Wednesday, August 7, 2013

Sizzlin' Songs for a Sizzlin' Summer!!

Interestingly, all three of the songs I'm reviewing for this week are blues-rock tunes!! (Hence the title of this week's blog). Anyway, here they are:

“Blew Up (The House)” by Jonny Lang: One of the two best known names in ‘90s blues-rock (the other being Kenny Wayne Shepherd), it seemed as though Jonny Lang took on a more pop-y sound in the ‘00s, with songs like the slow “Red Light”, and the slightly more upbeat but still pop-y “Anything’s Possible”. The messages and deliveries on the songs Jonny did in the ‘00s didn’t seem to match the powerhouse quality he had in the ‘90s. Finally, after 7 years, Mr. Lang has redeemed himself, with the barn-burnin’ blues-rocker, “Blew Up (The House)”. It looks like Jonny has rekindled the fire within his soul, and is letting it light up the hearts of blues and rock fans the world around! Rock on, Jonny!!

“Funny Little Tragedy” by Gov’t Mule: So what do you get when you mix Allman Brothers alumni with Elvis Costello?! This song!! And yes, Mr. Costello contributes a guest vocal spot on this song!! Fans of Costello’s punk-pop days from when he was with The Attractions will love the relentless energy of “Funny Little Tragedy” (as well the organ solos towards the end of the song), while fans of The Allmans can still get their kicks with the song’s blues-y guitar solos and ragged guitar distortion (though the distortion is closer to Neil Young than it is to The Allman Brothers Band). I have to say, between this song and the one that Elvis Costello did with The Roots from just a week ago, I think Elvis is doing a fantastic job at retaining his hip-ness cred, and will probably continue to do so, as long as he continues making music!!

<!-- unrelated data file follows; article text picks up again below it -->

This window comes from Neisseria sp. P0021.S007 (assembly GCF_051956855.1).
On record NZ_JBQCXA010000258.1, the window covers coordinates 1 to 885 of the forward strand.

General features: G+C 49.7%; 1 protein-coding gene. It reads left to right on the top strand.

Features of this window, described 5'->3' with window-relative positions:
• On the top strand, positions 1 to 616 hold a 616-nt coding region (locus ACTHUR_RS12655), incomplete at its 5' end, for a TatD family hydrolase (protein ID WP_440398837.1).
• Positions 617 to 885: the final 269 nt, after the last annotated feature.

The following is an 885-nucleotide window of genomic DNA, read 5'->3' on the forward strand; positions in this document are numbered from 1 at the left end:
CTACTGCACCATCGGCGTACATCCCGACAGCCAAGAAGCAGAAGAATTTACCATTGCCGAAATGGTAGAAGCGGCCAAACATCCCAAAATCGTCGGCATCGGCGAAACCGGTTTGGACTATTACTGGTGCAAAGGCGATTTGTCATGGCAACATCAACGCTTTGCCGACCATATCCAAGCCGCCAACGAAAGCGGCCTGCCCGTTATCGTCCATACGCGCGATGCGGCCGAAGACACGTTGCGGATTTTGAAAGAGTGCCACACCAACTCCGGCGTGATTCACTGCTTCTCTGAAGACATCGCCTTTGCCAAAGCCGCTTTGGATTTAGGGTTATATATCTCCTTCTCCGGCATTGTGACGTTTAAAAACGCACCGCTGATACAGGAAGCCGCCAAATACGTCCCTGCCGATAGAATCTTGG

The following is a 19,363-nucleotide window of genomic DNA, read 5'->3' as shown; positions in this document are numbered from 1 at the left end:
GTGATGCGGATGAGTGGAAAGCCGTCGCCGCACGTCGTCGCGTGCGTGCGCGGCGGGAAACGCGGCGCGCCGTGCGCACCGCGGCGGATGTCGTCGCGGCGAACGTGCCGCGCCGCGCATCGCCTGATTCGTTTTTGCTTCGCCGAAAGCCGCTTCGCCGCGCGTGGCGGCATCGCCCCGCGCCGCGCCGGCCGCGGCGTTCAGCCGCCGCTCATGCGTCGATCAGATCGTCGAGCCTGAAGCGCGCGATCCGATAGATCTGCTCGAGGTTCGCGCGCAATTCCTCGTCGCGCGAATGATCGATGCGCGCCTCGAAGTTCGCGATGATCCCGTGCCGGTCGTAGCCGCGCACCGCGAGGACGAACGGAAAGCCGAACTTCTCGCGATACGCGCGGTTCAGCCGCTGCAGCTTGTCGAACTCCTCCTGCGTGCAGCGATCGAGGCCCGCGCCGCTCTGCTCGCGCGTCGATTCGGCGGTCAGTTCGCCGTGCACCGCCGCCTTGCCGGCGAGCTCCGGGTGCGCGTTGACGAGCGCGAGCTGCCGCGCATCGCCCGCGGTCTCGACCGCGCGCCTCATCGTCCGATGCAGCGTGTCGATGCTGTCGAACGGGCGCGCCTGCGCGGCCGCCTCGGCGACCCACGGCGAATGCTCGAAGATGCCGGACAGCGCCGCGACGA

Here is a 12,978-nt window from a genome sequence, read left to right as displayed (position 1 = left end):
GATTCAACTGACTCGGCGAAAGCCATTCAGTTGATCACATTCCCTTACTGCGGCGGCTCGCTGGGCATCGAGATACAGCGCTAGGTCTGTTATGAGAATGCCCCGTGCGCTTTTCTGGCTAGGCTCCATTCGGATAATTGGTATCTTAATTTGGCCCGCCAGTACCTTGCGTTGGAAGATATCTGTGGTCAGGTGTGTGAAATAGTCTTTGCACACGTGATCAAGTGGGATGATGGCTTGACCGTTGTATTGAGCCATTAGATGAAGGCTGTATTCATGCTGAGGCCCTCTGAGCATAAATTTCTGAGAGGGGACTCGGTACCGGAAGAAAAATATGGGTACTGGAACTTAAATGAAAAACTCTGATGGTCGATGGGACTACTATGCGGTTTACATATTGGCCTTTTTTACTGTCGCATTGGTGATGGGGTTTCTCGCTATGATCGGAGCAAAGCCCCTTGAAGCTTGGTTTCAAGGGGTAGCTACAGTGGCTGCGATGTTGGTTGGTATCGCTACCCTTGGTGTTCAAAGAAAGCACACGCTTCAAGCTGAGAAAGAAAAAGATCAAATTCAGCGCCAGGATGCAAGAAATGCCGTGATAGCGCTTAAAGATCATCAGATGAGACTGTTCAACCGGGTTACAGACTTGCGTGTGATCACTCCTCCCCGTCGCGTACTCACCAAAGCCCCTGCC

“Somebody Else” – by JJ Grey and Mofro: JJ Grey is da man!! He is more proof that white men can, in fact, sing the blues! JJ injects plenty of good ol’ fashion soul influence into his latest song, “Somebody Else”, too, simultaneously evoking the gutsy, raw, passionate R & B of James Brown, Al Green, and Otis Redding, among others. You get twice the instrumental prowess in “Somebody Else”, which boasts both a gritty sax solo and a mean guitar solo! Nice use of the organs on this song, too, though that instrument is not as prominent. To top it all off, the song ends on a jazzy, suspenseful, “James Bond”-ish chord. Could a “Blues Brothers” revival be far behind?!